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De Havilland Aircraft of Canada to pause Dash 8 production, 500 employees affected


February 17, 2021
By Jon Victor, The Canadian Press

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The Dash 8-400 has transported more than 400 million passengers worldwide. (Photo: De Havilland Aircraft)

De Havilland Aircraft of Canada Ltd. said Wednesday that it will pause production of new Dash 8-400 at its Downsview factory, as airlines re-evaluate their costs amid harsh market conditions.

Around 500 employees will be affected by the indefinite production pause, De Havilland Canada said, adding that its goal is to resume new aircraft delivery as soon as possible, subject to market demand.

“While this evolution is taking place against the backdrop of unprecedented industry circumstances, we see a bright future for De Havilland Canada and the Dash 8,” said David Curtis, executive chairman of De Havilland Canada parent Longview Aviation Capital.

Bombardier, the previous owner of the Downsview site in Toronto, sold it in 2018. Longview Aviation Capital bought the Dash 8 aircraft program from Bombardier in 2019.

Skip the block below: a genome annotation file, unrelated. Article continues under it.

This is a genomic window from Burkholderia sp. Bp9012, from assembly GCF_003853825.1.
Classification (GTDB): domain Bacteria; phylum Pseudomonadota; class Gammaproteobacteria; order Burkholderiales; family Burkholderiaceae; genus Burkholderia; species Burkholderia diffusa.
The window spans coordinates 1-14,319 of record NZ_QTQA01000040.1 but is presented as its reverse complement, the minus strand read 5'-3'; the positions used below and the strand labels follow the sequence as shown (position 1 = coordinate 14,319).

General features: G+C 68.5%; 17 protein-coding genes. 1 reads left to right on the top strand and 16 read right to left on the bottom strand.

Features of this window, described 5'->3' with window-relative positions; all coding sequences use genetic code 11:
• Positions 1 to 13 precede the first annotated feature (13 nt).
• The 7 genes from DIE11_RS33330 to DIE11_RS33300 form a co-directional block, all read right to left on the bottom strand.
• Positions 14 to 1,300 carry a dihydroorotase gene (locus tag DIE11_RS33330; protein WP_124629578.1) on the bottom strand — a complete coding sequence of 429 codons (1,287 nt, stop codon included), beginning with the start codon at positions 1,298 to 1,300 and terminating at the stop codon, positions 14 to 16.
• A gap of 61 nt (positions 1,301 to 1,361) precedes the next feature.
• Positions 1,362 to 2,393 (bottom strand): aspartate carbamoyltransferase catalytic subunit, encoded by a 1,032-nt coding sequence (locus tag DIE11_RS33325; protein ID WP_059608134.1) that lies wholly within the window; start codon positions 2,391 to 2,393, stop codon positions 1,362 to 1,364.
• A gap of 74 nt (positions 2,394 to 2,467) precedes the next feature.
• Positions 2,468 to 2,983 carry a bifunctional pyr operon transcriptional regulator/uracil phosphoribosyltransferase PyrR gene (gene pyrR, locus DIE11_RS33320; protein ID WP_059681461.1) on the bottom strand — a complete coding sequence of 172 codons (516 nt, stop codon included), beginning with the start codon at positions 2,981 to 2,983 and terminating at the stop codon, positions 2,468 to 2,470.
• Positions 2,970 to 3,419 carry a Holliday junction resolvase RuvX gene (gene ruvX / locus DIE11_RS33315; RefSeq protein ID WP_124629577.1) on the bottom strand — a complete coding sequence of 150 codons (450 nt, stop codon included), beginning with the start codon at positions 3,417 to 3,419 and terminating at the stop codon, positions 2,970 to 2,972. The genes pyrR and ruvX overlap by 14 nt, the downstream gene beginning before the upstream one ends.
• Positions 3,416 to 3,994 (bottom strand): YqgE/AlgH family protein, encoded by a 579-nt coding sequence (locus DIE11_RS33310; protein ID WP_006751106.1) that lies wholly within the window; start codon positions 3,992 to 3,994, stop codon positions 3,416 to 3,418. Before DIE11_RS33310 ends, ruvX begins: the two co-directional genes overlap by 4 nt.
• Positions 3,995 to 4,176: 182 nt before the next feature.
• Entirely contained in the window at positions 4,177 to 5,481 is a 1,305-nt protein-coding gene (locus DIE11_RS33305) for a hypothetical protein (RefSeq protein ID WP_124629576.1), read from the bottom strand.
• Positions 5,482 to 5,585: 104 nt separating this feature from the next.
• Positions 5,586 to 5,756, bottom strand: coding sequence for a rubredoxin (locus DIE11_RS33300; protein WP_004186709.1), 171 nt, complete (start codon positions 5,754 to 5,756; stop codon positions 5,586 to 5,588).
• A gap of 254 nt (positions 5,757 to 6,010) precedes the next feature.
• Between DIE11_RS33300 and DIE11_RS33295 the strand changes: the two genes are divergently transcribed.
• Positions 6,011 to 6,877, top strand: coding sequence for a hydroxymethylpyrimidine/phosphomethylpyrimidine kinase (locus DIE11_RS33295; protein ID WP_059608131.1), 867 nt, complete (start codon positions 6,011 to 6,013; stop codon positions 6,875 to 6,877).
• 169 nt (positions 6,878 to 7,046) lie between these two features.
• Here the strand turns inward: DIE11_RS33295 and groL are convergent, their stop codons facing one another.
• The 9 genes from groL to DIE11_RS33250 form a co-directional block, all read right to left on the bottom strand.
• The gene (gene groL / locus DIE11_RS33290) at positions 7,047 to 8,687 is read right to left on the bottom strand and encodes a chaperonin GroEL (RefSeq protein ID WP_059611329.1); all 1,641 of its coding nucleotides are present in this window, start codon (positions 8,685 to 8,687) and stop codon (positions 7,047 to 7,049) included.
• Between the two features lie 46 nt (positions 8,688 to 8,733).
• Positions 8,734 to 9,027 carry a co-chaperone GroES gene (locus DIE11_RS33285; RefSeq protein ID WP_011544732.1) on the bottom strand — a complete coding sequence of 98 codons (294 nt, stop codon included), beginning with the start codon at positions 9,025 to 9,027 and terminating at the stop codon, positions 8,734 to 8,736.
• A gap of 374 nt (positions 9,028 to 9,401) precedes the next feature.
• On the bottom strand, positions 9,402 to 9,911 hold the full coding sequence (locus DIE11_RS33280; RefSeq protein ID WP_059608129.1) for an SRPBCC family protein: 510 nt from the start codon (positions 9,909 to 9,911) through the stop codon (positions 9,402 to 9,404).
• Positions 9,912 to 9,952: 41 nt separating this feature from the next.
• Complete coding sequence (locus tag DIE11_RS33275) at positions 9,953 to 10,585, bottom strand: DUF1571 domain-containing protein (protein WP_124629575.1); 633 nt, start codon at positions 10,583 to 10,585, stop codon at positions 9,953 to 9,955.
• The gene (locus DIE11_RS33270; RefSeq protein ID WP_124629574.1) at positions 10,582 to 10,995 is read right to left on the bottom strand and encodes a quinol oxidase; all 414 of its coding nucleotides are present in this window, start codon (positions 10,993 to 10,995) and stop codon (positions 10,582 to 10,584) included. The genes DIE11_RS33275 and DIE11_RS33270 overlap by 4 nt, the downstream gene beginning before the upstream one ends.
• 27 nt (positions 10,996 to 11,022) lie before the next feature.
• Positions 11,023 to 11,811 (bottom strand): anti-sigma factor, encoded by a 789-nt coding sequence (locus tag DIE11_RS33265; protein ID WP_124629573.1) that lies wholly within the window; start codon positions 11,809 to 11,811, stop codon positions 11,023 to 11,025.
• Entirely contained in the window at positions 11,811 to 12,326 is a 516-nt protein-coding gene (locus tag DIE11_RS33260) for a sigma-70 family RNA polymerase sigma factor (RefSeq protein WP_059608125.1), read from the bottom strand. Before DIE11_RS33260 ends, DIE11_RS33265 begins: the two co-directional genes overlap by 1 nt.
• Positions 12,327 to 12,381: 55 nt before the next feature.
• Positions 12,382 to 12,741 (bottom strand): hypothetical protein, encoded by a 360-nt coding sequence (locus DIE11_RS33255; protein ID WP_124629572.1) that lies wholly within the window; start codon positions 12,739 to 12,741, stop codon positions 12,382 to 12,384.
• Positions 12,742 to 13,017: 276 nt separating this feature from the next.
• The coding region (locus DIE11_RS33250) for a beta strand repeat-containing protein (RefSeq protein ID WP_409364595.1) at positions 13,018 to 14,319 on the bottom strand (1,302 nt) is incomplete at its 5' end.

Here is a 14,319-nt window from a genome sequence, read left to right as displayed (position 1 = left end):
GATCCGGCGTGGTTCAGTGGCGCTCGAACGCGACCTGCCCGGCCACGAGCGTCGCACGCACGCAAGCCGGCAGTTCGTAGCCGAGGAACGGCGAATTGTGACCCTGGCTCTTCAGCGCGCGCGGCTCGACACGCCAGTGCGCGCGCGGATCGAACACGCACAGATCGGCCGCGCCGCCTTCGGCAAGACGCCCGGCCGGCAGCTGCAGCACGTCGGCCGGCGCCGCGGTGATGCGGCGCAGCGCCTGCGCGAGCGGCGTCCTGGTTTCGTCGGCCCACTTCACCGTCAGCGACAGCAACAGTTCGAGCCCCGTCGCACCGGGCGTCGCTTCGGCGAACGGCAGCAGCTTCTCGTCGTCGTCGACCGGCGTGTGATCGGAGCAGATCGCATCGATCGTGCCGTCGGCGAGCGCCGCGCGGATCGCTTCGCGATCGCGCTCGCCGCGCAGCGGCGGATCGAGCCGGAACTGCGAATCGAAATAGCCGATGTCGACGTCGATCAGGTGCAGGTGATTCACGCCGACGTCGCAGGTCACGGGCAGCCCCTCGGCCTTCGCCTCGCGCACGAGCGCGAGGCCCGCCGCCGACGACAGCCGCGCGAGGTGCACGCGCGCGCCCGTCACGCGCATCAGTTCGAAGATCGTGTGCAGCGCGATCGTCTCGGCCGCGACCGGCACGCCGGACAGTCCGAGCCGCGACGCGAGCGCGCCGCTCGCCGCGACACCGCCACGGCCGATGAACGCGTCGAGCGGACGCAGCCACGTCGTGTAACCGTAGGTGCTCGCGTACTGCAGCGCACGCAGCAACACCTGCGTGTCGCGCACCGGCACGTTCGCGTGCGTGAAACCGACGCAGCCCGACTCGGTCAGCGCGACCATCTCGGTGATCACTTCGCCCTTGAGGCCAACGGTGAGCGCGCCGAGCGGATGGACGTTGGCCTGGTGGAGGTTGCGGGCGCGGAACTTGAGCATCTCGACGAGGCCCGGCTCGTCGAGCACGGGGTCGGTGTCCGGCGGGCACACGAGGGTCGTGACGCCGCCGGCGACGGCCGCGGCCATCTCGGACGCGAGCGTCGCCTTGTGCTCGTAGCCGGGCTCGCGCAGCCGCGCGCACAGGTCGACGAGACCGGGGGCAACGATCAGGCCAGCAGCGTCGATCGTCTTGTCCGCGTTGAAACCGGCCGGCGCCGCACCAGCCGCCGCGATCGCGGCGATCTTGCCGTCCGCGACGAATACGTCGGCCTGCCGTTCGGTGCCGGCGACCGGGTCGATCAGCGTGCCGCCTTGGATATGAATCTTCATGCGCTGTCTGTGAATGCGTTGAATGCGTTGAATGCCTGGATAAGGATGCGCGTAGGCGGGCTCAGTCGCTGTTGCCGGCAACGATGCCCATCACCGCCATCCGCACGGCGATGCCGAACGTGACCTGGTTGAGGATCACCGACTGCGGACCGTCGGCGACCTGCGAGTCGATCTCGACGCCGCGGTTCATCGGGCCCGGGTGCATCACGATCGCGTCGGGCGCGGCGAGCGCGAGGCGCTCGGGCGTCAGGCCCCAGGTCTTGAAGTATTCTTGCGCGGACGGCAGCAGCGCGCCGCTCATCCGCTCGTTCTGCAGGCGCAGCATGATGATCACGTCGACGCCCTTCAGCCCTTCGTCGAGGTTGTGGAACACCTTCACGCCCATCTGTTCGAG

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De Havilland Canada has begun preparing to leave the site over the latter part of the year and says there are a number of options in Canada. The Dash 8 program’s site lease expires in 2021.

The production cuts underscore the uncertainty in the Canadian aviation industry, where market pressures have forced airlines to cut costs as much as possible in order to preserve cash. Regional routes, for which the Dash 8 is designed, have been hit especially hard, with companies like Air Canada and WestJet scaling down domestic flights.

Air Canada said in November that it was cancelling orders for 12 Airbus A220s and 10 Boeing 737 Max 8s as the airline was forced to scale down its operations.

As a result of the route cuts, thousands of airline workers have been laid off since the start of the year, when the federal government cracked down further on international travel.

Air Canada said last week that it expected that some of the quarantine measures could be replaced by testing programs by April 30, when airlines are scheduled to resume many flights. But experts have warned that a full recovery for the aviation industry could take years.

“We are sensitive to the impact that a production pause will have on our employees, and are committed to treating everyone with transparency and respect,” Curtis said. “This decision is no reflection on the quality of our team, which has performed exceedingly well through the disruptions of the past year.”

News from © Canadian Press Enterprises Inc., 2021